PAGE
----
We sat on the couch, his feverish self clinging to me. I'm sorry to say that my first reaction was to complain. I was tired. I did this the last two nights with his sister. What was wrong with cuddling with mommy in the light of the day after eight hours of uninterrupted snooze time?
And yet the longer we sat there, rubbing an upset tummy and placing gentle kisses on an overheated forehead, a strange thing happened. It's almost as if I started sitting on the other side of the room watching the tired mom with her sick baby. (lose enough sleep and perhaps you might start to hallucinate as well)
I saw a young mother who looked exhausted. Her pajama pants were on inside out (did she know?). Her shoulders were hunched forward. Her eyes kept closing even though she struggled valiantly to keep them open. Her little boy was wrapped in her arms, seeking comfort; seeking protection from the middle of the night sickness that was keeping sleep far away. I saw her going through the motions of mothering even when she didn't feel like it, and I whispered that she was doing a good job.
Discouragement and failure often seem like the same thing, and in the middle of the night after a string of all-nighters, they blend together with exhaustion and seem unbeatable.
And yet last night as I silently screamed that I NEEDED TO SLEEP, something about the way that little body nestled into me, acknowledging that he was my responsibility- that it was my job to make this better- gave me new perspective.
Something called thankfulness.
I was thankful for the chubby hands that wanted to be holding on to me. I was thankful for the head of cropped blonde hair in spite of the ode to nausea clinging to it. I was thankful for the skin that was hot to the touch because it was so full of life. I was thankful that he stopped crying in pain once he felt safe and secure in my arms. I was thankful to be a mother even in the midst of the don't-let-mommy-sleep sickness experiment that my children seemed to be conducting.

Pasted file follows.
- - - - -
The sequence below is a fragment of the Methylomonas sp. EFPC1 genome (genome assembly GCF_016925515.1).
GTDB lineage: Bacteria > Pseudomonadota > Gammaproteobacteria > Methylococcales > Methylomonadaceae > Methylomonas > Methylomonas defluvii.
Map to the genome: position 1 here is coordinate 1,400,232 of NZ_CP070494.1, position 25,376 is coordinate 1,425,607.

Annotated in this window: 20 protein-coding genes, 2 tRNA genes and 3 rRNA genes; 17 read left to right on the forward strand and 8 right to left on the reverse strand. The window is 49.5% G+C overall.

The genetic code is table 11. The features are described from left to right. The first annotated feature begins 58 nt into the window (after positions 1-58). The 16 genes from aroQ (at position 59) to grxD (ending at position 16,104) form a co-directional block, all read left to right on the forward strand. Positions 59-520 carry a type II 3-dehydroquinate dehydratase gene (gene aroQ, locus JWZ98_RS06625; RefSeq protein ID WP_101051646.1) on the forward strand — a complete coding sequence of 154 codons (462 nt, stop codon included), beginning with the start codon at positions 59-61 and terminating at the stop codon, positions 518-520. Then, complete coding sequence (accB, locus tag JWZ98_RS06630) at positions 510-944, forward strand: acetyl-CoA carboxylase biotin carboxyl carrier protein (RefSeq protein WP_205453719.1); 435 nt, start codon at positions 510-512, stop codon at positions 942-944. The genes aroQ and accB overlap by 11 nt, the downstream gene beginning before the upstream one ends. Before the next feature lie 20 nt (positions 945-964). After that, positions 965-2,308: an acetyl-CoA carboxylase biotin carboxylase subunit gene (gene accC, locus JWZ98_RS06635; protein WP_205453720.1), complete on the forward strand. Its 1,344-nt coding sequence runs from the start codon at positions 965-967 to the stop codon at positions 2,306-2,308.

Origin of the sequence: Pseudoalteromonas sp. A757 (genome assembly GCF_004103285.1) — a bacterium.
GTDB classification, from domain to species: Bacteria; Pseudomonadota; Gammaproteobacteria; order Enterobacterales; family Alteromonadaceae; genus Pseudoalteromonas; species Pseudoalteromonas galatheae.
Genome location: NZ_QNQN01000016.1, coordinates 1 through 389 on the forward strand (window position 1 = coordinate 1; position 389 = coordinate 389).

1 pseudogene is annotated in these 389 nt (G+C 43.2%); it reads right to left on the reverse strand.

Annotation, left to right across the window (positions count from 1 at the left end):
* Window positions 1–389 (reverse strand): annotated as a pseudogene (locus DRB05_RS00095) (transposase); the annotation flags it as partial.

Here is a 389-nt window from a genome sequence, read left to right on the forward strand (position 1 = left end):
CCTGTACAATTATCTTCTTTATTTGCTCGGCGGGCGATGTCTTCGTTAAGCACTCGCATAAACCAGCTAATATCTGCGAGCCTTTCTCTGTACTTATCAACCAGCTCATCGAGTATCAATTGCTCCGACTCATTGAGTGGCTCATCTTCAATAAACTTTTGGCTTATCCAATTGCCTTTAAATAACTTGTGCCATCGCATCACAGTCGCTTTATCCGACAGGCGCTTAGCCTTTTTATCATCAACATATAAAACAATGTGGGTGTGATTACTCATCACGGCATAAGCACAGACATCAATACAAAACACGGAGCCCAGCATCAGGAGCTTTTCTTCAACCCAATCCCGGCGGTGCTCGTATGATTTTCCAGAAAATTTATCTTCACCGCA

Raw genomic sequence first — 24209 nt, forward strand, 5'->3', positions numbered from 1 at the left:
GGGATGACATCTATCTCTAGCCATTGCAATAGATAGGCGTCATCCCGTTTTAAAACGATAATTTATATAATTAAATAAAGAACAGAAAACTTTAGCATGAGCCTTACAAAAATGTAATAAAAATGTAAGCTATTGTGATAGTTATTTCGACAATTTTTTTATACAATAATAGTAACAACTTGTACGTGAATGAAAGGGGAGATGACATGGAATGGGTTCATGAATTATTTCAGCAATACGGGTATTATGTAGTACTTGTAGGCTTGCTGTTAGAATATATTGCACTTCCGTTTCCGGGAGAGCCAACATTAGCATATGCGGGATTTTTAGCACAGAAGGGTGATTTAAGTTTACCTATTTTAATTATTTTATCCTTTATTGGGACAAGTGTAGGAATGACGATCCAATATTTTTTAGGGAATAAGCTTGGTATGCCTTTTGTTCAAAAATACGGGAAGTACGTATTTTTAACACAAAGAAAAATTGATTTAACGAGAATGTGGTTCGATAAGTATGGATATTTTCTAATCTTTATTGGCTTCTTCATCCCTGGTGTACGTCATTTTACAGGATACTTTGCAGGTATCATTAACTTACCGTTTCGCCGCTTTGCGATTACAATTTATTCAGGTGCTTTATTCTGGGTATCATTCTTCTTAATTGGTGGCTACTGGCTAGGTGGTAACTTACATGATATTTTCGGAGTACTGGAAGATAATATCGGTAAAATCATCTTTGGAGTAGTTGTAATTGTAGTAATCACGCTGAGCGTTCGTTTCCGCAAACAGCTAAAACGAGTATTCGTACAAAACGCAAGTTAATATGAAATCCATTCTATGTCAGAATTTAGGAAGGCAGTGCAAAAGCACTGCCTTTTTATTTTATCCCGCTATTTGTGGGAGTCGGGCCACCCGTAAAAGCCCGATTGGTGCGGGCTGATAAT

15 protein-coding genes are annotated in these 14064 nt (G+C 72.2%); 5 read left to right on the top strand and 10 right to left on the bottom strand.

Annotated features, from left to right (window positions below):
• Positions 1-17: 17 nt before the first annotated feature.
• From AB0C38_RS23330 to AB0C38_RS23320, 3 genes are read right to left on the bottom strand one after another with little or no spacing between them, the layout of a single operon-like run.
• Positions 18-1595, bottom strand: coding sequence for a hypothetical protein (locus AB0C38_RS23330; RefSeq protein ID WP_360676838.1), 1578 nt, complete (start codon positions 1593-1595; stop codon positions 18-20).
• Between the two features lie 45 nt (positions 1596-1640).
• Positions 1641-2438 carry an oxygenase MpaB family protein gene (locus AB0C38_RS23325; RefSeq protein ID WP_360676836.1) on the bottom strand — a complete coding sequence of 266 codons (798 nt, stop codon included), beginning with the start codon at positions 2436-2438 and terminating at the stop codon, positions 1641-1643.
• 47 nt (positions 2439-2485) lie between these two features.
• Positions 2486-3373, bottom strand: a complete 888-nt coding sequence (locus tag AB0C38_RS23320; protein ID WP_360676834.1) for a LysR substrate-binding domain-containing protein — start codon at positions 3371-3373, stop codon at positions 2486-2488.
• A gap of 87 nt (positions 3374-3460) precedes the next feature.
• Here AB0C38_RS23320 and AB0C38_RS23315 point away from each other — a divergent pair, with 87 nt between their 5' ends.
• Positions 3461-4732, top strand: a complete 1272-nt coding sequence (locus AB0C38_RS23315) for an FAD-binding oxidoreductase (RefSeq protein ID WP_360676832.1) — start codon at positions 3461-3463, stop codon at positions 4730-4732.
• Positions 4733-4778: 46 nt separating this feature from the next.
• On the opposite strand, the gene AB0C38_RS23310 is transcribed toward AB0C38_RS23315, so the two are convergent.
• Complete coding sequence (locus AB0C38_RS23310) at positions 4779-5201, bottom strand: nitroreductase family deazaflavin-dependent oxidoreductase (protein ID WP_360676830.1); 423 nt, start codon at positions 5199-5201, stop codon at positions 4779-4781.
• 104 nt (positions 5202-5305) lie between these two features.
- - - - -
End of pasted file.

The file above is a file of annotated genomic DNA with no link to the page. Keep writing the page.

As I think of 2013 I often wonder if big things will happen. I dream and hope and dream some more as I work toward goals of huge achievements. And yet as I go through my daily mothering duties, I get so trapped in the world of little achievements that the big seems impossible. Little achievements that don't seem to be worth anything because they need to be repeated so many times that surely one round doesn't even count as a thing.
Unloading the dishwasher. Washing clothes. Changing diapers. Vacuuming the floor. Fixing food. Cleaning up from food fixing. Bathing children who are covered in food. Rewashing the clothes that I forgot in the washer for two days. Clothing two children in sixteen layers so that they stay warm enough as we walk out the door. Losing a night of sleep because of a needy child.
But even though if you ask me what I accomplished yesterday and nothing seems notable enough to account to you, the truth is all of those little achievements are a big deal. The biggest of deals. Comforting a crying child may seem at first to be keeping me from an important mission (like sleep), but in reality as a mother to be there for my children when they need me is my most important mission.
I am humbled and honored to have two children who look to me first when they need something. I am thankful that these last three nights have been spent in such a big way. Yes, I am totally making out with my amazing coffee today, and I'm pretty sure I announced on Facebook that I was going to marry it.
But my heart is overflowing with love (sleepy love). Because I do want 2013 to be full of big achievements. Big achievements like shutting my computer and phone off and focusing on the children who desperately want my full attention. Big achievements like making meals that the two blonde children can't eat fast enough because they love the
I am not perfect. But I'm not failing either. Life as a mother brings with it a veritable whiplash of emotions. I'm doing it! I'm the worst. I love them! They hate me. Motherhood rocks! Motherhood is kicking my butt.
And last night as I held my little boy close and whispered to him that it was all going to be OK, I promised him that in 2013 his mother would count him and his sister as her biggest accomplishment.
That his mother would no longer drown in the thought of acts of mothering being "little" when they are really her lifeboat that will carry her through the storm.
That his mother would work not to make her a perfect version of herself, but instead to focus on how she can be better, more present, more selfless, more concentrated on the little ones she is responsible to nurture.
Big accomplishments for 2013?
I hope so. We're just going to take it one little day at a time.